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5 happens, the result is that the device is forced to drop some of the frames. Fibre Channel has a built-in flow-control solution for this problem. A device can transmit frames to another device only when the other device is ready to accept them. Before the devices send data to one another, they must log in to one another. Fibre Channel defines several communication strategies called classes of service. The class used depends on the type of data to be transmitted. The major difference among the classes is the types of flow control used. Fibre Channel arbitrated-loop configurations consist of several components, including servers, storage devices, and a Fibre Channel switch or hub. Another component that might be found in an arbitrated loop is a Fibre Channel-to-SCSI bridge, which allows SCSIbased devices to connect into the Fibre Channel-based storage network. This not only preserves the usefulness of SCSI devices but also does it in such a way that several SCSI devices can connect to a server through a single I/O port on the server. This is accomplished through the use of a Fibre Channel HBA. The HBA is actually a Fibre Channel port. The Fibre Channel-to-SCSI Bridge multiplexes several SCSI devices through one HBA. 6 presents case studies of SANs implementations.
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Downloaded from Digital Engineering Library @ McGraw-Hill (www.digitalengineeringlibrary.com) Copyright 2004 The McGraw-Hill Companies. All rights reserved. Any use is subject to the Terms of Use as given at the website.
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Source: SANs Demystified
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CHAPTER
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Case Studies
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6 This chapter is a compilation of case studies intended to provide you with insight and information about the experiences of other companies that have implemented the storage area network (SAN) solution. This is not presented as an endorsement of any particular storage company. Grateful acknowledgment is extended to Storage Networking World On-Line (SNW) for allowing us to reprint from their archives. SNW is a publication that is dedicated to providing timely, useful information for planning and implementing high-end storage solutions and services.
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SAN Implementation Saves Money and Boosts Network Performance at New York Life
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A bottleneck problem and towering storage costs led to a happy, although complex, solution at New York Life, a Manhattan-based mutual insurance company with $84 billion in assets. In fact, since moving from direct-attached storage technology to a SAN setup from EMC in Hopkinton, MA, New York Life has saved a couple of million dollars on storage equipment costs while also boosting network performance and availability, according to Michael Polito, a corporate vice president responsible for enterprise storage and business resumption services at the large insurer. In addition, the company has gained the ability to better monitor its network, which enables it to plan future server deployments more accurately. However, although the move from direct-attached storage to a mesh network of 90 servers and 12 switches has spurred network performance, it also has increased information technology (IT) complexity, a situation that New York Life is moving rapidly to resolve.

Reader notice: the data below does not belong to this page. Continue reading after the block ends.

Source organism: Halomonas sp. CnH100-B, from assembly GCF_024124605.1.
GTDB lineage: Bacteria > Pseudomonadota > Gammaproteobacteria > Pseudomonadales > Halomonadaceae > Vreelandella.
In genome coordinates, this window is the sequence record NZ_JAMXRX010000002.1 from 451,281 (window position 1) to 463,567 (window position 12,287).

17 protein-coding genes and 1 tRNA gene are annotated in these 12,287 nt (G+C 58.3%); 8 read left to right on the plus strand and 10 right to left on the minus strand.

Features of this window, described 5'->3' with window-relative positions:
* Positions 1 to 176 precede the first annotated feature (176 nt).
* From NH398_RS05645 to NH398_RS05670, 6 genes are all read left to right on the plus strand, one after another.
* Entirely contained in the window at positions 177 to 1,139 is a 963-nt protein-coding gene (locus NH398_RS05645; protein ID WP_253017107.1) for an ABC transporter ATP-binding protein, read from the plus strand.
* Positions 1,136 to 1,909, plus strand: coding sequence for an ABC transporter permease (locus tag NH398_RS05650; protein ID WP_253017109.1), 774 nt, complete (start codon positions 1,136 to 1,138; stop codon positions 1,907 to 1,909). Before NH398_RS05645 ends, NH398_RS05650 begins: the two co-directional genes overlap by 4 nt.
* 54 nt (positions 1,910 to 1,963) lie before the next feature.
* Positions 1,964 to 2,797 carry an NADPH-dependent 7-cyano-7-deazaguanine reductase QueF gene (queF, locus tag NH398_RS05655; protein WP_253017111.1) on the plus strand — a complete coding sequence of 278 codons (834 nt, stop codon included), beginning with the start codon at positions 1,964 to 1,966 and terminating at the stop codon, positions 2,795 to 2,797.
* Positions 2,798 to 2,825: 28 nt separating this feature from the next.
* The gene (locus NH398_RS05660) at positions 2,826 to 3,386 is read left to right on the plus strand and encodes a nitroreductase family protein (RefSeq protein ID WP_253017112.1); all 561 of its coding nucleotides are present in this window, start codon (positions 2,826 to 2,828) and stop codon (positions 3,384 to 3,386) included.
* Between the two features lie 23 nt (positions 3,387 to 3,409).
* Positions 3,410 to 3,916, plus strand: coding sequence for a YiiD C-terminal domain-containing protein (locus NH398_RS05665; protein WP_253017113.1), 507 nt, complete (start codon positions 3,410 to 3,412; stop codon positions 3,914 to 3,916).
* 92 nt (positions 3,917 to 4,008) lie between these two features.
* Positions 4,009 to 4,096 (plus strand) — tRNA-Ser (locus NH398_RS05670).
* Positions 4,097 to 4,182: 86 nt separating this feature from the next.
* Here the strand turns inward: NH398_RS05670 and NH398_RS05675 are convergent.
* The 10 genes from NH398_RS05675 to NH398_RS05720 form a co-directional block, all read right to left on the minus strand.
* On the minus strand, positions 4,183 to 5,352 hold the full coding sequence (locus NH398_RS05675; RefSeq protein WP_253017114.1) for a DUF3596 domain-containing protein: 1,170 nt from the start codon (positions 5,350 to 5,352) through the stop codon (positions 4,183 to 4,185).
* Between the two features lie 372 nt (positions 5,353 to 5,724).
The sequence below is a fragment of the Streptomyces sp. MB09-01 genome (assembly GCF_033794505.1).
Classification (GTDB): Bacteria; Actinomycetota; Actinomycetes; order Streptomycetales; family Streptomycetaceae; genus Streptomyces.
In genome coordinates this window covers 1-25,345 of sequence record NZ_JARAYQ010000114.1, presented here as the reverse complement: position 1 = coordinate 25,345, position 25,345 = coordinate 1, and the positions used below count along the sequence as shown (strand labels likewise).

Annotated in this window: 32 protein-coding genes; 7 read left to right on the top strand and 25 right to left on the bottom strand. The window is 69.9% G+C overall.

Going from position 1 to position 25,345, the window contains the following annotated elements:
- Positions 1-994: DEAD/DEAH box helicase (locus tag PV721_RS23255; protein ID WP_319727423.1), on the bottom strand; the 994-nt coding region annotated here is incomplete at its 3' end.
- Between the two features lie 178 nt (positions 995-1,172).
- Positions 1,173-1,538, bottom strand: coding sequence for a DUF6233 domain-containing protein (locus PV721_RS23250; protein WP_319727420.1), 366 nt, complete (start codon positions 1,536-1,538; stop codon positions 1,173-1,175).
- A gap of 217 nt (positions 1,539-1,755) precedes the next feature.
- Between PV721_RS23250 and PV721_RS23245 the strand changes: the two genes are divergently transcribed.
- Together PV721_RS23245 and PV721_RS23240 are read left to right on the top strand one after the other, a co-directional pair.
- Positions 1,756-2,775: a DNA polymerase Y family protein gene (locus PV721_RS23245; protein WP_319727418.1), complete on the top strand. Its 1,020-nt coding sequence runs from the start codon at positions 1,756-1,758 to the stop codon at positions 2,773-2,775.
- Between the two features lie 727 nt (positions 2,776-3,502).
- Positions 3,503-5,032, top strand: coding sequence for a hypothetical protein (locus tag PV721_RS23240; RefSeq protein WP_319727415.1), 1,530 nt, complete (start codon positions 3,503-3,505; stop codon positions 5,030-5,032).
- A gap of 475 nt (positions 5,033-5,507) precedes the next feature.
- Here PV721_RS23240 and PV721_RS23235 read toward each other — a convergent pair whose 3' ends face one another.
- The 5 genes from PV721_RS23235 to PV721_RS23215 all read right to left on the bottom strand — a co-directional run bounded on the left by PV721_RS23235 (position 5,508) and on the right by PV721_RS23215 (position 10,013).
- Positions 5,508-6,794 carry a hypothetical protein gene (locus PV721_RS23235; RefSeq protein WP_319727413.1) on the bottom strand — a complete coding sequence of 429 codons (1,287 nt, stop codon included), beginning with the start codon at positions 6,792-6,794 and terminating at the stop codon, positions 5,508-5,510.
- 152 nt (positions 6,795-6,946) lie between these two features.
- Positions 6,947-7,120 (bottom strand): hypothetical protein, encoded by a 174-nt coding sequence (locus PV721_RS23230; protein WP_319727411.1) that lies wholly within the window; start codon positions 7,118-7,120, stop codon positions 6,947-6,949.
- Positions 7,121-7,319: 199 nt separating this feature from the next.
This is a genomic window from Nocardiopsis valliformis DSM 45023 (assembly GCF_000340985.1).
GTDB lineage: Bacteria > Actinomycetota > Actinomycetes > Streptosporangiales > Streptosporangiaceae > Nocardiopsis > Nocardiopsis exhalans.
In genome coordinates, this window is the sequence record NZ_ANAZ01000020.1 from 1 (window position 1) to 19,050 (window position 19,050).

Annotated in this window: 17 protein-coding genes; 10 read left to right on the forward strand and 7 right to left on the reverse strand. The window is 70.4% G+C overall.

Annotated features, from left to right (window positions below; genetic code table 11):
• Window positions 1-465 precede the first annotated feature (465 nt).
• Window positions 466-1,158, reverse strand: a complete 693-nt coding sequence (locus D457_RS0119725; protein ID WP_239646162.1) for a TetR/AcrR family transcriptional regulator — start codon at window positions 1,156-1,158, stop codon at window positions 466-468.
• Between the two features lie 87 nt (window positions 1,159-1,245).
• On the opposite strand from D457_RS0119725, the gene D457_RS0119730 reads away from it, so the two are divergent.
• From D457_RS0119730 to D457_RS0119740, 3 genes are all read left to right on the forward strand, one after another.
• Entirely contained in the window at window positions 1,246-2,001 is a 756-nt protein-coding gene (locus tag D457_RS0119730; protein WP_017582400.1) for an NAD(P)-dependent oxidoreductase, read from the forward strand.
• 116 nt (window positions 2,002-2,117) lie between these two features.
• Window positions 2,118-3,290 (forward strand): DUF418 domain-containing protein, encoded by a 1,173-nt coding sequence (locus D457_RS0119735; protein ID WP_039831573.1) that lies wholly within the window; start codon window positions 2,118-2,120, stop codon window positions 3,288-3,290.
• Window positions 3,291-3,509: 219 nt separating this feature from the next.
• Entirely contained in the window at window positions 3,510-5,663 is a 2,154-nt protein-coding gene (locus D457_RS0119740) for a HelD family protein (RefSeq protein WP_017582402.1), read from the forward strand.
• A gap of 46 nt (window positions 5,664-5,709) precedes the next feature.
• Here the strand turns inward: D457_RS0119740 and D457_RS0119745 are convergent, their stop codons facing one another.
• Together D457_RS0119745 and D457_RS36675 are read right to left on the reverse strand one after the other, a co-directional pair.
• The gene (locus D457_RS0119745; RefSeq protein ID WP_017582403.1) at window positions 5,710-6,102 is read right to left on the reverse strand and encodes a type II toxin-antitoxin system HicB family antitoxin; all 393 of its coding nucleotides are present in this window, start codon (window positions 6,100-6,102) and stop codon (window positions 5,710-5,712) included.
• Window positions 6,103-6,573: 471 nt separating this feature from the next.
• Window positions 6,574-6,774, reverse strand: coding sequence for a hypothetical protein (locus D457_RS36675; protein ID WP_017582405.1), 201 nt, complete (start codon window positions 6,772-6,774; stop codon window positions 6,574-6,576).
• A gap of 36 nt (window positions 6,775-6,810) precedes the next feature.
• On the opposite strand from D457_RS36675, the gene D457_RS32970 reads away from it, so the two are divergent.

In the Beginning . . .
It was the end of 1999 when New York Life concluded it had to reduce storage costs by implementing a SAN. Its direct-connect storDownloaded from Digital Engineering Library @ McGraw-Hill (www.digitalengineeringlibrary.com) Copyright 2004 The McGraw-Hill Companies. All rights reserved. Any use is subject to the Terms of Use as given at the website.
Case Studies
Case Studies
age infrastructure had become uncontrollably expensive, and the following spring, a storage assessment substantiated this conclusion. We felt that going with SAN technology was a better way to limit costs, Polito explains. The company s previous infrastructure consisted of EMC Symmetrix devices attached directly to a mixed bag of 90 servers. The server platforms ranged from Compaq boxes running Microsoft Windows NT, to Sun Microsystems servers running Solaris, to IBM RISC devices running AIX. Most servers were dual-attached to a Symmetrix box for reliability and redundancy. And since each Symmetrix device had 32 connectivity ports, each could support a maximum of 16 servers. However, the 32-port limitation was a bottleneck. Even though the Symmetrix devices could have supported a lot more disk capacity than 16 servers typically require, there was no way to add a seventeenth server to make use of that capacity. So we wound up paying for a new Symmetrix device to support additional servers and were unable to leverage unused DASD capacity on the other device by linking it to additional servers, Polito says. In addition, IT mirrors corporate data in order to make them as highly available as possible. This replication, although valuable, greatly increased storage administrators data maintenance burdens, and it used up more capacity as well.
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